Based on this experience, and again at the head of another Institute of Culture inserted in the field of Public Security, I made two fundamental decisions: first, to include in the official organization chart a coordination of resilience and arts; and second, requesting Ms. Luna to accept the tenure thanks to her academic leadership and administrative vision. His outstanding work capacity and disciplined results were a guarantee. She accepted the invitation and, in one semester, the area under her charge reported advances in theoretical research at an international level, with special links with colleagues from Canada, Spain, Colombia, the United States and Mexico, as well as valuable art therapy interventions in almost the all the programs of the rest of the coordination of the department of culture.


Unfortunately, the academic perspective shared by Ms. Luna, some colleagues from professional work and I began to be questioned by third parties who had never heard the term "resilience" before, and, therefore, were unaware not only of the literal meaning of the word, rather, they affirmed that "that thing" had no relation to art. That they were two different areas. The questioning was so controversial that the contributions built on the issues of resilience and the arts, even with the scientific and artistic credentials already obtained by the sensible work of the academic punctual, were suspended from the ground. Result as of today? The resilient abilities of both, through different paths, still stand and with a list of artistic programs in favor of different vulnerable audiences. The birth of Primary Colors is written proof of this.


Throughout the twelve chapters that make up this book, the author accompanies both readers who are beginning their knowledge of art therapy and those with more experience on the subject. It combines citations and paraphrases from different sources of information and from various authors that, added to their own arguments, make Primary Colors a useful bibliographic reference. Of emergent necessity, even, given the increasingly high levels of violence and multiple poverties that surround us.


The selected topics make up a hybrid backbone: it has theoretical benefits, scientific thoroughness, but also even more case studies brimming with goodness. That is, it opens two fronts that illustrate the intellectual and the sensorial. His is a didacticism congruent with the noble power of art therapy through reading.


One of the main contributions of the bibliographic reference with which the Torreonense psychotherapist begins her career in the publishing world here, appears as a reiteration. She insists on explaining to us that we are all capable of creating - and seeking emotional healing - through art. She is identified with art therapy scholars who repeal the aesthetic, doctoral sanction that constrains free expression in artistic productions.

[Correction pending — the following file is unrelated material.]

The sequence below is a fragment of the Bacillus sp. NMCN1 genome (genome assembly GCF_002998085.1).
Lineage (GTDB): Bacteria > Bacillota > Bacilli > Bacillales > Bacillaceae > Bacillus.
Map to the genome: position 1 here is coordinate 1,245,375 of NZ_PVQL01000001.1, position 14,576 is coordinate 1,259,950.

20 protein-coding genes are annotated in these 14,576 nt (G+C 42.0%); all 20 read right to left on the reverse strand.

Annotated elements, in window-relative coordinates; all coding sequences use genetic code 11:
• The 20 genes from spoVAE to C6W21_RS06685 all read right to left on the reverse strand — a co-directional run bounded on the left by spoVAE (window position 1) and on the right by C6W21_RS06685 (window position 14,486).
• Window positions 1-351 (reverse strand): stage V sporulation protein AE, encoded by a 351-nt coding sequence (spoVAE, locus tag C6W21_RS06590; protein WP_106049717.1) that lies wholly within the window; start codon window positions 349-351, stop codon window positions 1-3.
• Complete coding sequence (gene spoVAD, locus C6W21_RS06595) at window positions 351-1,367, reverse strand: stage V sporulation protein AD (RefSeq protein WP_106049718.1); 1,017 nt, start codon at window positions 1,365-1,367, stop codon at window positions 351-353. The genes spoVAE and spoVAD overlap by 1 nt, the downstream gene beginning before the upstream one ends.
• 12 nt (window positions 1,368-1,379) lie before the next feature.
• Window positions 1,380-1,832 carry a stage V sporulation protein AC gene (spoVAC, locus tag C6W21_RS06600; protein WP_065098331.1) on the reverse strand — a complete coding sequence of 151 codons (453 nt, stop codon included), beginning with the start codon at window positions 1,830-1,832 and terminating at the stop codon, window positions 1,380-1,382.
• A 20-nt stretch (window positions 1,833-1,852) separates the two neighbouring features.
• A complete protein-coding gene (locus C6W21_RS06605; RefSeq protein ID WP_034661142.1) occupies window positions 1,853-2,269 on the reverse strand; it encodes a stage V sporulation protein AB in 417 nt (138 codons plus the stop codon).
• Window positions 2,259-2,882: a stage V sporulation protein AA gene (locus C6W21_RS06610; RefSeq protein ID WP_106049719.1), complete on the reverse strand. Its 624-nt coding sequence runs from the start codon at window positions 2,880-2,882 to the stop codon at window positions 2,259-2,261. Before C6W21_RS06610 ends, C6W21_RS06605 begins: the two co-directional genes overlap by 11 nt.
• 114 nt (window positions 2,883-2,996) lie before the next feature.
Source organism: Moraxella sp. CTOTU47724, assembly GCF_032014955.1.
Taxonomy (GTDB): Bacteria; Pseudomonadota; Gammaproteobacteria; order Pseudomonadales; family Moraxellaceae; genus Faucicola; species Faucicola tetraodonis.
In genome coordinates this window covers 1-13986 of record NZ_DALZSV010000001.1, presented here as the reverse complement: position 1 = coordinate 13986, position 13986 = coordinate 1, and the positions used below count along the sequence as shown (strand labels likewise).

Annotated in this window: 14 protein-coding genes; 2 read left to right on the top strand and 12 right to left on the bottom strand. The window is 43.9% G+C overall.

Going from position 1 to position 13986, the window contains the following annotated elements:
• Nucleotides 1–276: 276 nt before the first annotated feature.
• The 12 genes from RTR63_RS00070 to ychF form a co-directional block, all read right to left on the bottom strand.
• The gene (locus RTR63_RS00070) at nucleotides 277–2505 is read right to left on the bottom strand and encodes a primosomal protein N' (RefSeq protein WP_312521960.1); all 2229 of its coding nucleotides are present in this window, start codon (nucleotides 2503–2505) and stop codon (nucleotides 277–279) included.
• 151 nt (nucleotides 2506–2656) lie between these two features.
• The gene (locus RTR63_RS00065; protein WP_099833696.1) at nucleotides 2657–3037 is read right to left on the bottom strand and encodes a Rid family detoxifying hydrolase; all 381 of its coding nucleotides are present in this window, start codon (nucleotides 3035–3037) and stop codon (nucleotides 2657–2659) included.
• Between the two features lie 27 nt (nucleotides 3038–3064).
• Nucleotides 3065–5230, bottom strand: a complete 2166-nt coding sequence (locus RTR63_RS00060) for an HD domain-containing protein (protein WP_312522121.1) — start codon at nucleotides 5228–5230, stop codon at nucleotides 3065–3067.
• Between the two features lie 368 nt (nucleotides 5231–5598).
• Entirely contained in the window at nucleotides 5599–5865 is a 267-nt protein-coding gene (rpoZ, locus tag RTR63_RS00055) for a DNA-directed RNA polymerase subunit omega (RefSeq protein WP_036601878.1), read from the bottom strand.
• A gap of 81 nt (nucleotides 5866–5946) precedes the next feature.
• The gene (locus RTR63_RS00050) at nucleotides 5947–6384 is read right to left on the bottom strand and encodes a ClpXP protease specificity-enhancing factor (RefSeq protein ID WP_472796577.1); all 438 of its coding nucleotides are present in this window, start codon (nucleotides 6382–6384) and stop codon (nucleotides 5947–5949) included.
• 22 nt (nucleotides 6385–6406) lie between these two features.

Thanks to Primary Colors it is understandable how the choice of a material, a color, a perspective is a faithful emotional photograph of us and, from it, the resilient process can take its course. In this sense, the sensitivity of the art therapist also warns us of the importance of what might seem simple or ephemeral in the eyes of some skeptics: the value of our emotions when painting, singing, dancing, writing, reading, staging in combination. with our mental health. That is, with the most valuable human treasure.


The subsequent pages are the result of years of multidisciplinary experiences in the service of others. In each contribution, its creator sought, once again, to raise the quality of life of the readers. If we search between and on the lines of this book, we will know that brushes, canvases, songs, paragraphs and clays are included to remodel ourselves in freedom and return from reading a dance of ideas, relief and indelible motivation.


Another no less stubborn hunch based on the past and present of Aurora Luna's trajectory tells me that, for the sake of just resilience, Primary Colors will be a world reference point in favor of the most diverse audiences. Its contents become the limpid rainbow that many of us need to see - and feel - in the midst of the densest blackness. As Tzmetan Todorov narrates in his book Insubordinate, when referring to the writer Boris Pasternak: “Believing that his time has come, (Boris) mentally addresses God: 'I thank you for giving all intense colors, for having made life and death what they are, because your word is majesty and music, for having made me an artist, for art to be your school and for having prepared me all my life for tonight '”.


Renata Chapa

Editorial IDÍLEO



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So was the


from the book Primary Colors

August 15, 2020


Learn about my professional career in Expressive Arts Therapy, Family and Couple Psychotherapy, Education and Art.